Alongside incoming residents, these new physicians are poised to contribute to better access to care in Central Texas and beyond.
AUSTIN, Texas — Jameson Tieman didn’t take the typical path into medicine. After graduating from college with degrees in history and Russian, Tieman thought he was headed to law school. Then he started moonlighting as a part-time custodian at Integral Care — and found a new calling.
“I was working night shifts, scrubbing toilets and mopping floors but also watching and listening closely to the employees who worked directly with patients,” said Tieman, who eventually worked his way up to assistant supervisor of the facility, which provides mental health services to people without private insurance and access to care in Austin and Travis County. “I saw them caring for people at the most vulnerable times in their lives, and I knew I wanted to be in that role.”
Today, Tieman is one of 47 members of the 2021 graduating class of Dell Medical School at The University of Texas at Austin. He was selected by his classmates to be the keynote student speaker at the virtual commencement ceremony taking place at 6:30 p.m. on Thursday, May 20, which will include graduates taking the Hippocratic Oath together.
“Integral Care’s 15th Street location sits right across from where Dell Medical School is now,” said Tieman, who will soon embark on a residency in emergency medicine at Jackson Memorial Hospital in Miami. “So, I watched UT build Dell Med from the ground up. I hesitate to use terms like ‘destiny’ or ‘kismet,’ but it felt like the right time — and the right place — to fulfill a dream I never realized I had.”
Tieman, who will graduate with both an M.D. and an MBA, is among 70% of Dell Med’s graduates who earned dual degrees during their four years as students — part of the school’s innovative Leading EDGE curriculum. The program affords an “Innovation, Leadership and Discovery” block to complete a distinction project or a dual degree during each student’s third year.
A Historic Medical School Experience
Hannah Kay said spending nearly half of her medical education in the middle of a global pandemic has given her a perspective she never expected.
“I’m grateful for the way our school and students worked together to make meaning out of the pandemic by working as volunteers, conducting research, and basically pivoting our education to address a literal pandemic,” said Kay, who is headed to the University of North Carolina for a residency in urology. “The fact that it happened during my medical school years has made for an incredible learning opportunity and has absolutely changed how I will enter my career in medicine.”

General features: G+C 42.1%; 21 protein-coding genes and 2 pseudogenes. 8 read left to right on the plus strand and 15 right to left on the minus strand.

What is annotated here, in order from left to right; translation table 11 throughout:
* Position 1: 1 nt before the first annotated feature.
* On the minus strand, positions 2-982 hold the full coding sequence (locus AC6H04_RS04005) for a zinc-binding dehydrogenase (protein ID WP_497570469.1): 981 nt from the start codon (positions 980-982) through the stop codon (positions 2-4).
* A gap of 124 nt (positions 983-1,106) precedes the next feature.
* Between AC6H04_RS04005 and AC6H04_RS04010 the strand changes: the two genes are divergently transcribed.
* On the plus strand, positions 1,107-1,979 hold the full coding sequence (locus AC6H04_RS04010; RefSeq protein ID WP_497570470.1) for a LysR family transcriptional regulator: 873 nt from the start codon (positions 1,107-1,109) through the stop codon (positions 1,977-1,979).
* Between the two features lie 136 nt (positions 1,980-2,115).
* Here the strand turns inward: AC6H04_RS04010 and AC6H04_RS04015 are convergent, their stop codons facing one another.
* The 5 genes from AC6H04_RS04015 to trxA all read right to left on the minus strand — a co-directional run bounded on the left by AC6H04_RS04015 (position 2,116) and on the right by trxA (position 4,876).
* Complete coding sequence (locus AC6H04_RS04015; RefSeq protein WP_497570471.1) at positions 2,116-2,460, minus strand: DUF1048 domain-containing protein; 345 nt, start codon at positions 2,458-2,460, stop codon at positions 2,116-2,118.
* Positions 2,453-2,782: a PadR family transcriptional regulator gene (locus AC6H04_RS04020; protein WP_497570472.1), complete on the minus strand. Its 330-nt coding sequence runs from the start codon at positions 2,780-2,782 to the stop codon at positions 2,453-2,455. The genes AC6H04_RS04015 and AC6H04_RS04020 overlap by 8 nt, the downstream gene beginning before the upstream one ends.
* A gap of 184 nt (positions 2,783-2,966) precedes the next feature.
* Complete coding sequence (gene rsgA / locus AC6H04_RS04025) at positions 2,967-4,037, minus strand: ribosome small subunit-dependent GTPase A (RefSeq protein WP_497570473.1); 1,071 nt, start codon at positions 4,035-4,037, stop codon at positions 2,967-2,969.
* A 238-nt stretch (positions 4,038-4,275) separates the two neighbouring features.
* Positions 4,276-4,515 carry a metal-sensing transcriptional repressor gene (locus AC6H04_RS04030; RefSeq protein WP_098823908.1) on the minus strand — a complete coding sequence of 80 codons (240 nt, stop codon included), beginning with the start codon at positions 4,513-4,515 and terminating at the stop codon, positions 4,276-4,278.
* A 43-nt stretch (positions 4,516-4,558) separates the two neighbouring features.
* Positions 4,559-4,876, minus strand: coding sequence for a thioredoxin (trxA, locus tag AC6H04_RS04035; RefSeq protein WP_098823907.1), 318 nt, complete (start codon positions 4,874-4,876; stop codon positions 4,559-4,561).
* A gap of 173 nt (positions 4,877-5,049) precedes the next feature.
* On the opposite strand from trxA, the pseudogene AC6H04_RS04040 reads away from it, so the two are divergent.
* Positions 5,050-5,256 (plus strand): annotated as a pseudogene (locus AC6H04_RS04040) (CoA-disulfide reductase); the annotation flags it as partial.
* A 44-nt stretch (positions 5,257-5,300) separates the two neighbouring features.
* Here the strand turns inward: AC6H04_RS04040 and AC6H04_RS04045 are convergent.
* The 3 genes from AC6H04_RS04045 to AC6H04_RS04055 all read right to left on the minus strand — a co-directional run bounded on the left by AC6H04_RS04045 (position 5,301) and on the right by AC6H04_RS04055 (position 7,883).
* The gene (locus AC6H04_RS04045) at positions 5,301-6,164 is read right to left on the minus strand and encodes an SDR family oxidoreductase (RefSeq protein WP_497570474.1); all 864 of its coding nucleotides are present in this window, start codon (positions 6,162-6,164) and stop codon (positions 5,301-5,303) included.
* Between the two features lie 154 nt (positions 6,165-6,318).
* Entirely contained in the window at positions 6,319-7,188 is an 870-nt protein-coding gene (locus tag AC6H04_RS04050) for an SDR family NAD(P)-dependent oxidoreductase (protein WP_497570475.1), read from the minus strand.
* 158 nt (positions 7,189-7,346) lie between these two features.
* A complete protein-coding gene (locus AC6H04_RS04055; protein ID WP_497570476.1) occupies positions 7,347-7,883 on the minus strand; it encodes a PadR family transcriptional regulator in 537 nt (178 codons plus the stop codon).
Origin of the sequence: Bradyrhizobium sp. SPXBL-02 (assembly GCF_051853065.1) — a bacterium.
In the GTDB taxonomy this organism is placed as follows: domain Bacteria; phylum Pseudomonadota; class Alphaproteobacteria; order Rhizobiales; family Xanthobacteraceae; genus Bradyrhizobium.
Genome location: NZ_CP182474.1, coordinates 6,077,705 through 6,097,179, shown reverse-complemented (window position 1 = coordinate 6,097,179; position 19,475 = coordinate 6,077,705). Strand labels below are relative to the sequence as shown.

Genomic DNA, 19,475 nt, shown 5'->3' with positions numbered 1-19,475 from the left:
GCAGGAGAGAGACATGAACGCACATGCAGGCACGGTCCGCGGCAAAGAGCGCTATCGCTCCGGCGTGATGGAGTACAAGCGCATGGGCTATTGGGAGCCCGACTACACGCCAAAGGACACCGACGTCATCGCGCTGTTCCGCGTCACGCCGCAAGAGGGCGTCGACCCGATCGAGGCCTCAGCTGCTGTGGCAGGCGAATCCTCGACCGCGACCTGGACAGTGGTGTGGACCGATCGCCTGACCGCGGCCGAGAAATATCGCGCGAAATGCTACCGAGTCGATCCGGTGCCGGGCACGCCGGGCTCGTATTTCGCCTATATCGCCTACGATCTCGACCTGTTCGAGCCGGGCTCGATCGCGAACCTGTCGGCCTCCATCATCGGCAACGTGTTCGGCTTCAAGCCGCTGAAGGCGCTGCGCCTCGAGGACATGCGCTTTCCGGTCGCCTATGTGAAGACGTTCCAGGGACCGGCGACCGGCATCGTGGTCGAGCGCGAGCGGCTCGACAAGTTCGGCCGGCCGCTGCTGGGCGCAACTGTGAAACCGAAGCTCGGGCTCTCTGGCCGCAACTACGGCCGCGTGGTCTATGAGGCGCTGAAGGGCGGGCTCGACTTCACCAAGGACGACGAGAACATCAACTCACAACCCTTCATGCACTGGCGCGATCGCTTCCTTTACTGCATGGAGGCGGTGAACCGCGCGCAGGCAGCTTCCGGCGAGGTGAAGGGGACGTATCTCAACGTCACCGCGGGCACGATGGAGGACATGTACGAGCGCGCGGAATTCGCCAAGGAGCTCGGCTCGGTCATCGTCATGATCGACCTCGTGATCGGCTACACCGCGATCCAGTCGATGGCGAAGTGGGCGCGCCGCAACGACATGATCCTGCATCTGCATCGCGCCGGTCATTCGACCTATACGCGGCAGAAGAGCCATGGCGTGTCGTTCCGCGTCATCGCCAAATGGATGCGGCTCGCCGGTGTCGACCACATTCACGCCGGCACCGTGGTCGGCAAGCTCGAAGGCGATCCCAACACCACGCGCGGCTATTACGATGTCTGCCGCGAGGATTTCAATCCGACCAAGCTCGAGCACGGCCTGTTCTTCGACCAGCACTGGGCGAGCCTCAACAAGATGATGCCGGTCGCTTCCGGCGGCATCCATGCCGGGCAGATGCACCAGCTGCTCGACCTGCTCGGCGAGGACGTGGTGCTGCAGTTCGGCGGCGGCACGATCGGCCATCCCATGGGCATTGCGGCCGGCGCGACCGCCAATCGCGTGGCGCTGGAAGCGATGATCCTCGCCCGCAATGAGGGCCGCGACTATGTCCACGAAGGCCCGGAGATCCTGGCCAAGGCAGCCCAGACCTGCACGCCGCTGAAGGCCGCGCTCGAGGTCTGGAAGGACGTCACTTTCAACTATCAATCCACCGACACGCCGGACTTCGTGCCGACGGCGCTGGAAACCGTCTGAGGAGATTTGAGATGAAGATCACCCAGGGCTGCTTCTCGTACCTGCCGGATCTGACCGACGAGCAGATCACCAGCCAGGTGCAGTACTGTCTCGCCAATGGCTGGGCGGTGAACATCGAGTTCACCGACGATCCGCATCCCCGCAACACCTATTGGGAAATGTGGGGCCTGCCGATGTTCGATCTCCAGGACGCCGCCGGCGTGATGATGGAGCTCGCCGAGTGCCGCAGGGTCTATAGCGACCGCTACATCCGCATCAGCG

The commencement ceremony comes just two months after all Dell Med graduates learned that they successfully “matched” to residency programs across the country. Nearly one-third of graduates will stay in Texas for their residencies, including eight who will continue their training as new physicians at Dell Med.
About 40% will enter primary care fields including internal medicine, pediatrics, family medicine, and obstetrics and gynecology. That’s integral to addressing the shortage of primary care physicians in the U.S., which is expected to grow to as much as 55,200 by 2032.
Enhancing Care for Central Texans
As Dell Med sends this graduating class to medical institutions across the country, it will also welcome 103 new physicians pursuing medical residencies, increasing health care access to underserved communities in the Travis County area.
“Our residents improve access to high-quality patient care here in Travis County, filling some of the most critical gaps in the safety net system,” said Sue Cox, M.D., executive vice dean of academics and chair of the Department of Medical Education at Dell Med. “With the incoming group of residents, our community will continue to benefit from the investment it made back in 2012 in voting to create the medical school.”
Dell Med works with Ascension Seton and more than 60 other hospitals and clinics to provide formative clinical experiences for doctors in training. In 2012, 218 medical residents were providing care in local clinics and hospitals. That number has since grown to 346 in 2021 — a 59% increase.
Next month, Dell Med will welcome the Class of 2025 — another cohort of future physician leaders who will embody the mission to revolutionize how people get and stay healthy.
“This is a school filled with folks that signed up for a shared dream — people who were willing to eschew well-established institutions for one whose walls hadn’t even been built yet,” said Tieman. “The school’s stock only continues to grow, but our identity remains the same: A desire to do the right thing rather than the easy thing, to give back to the community, and to lift each other up.”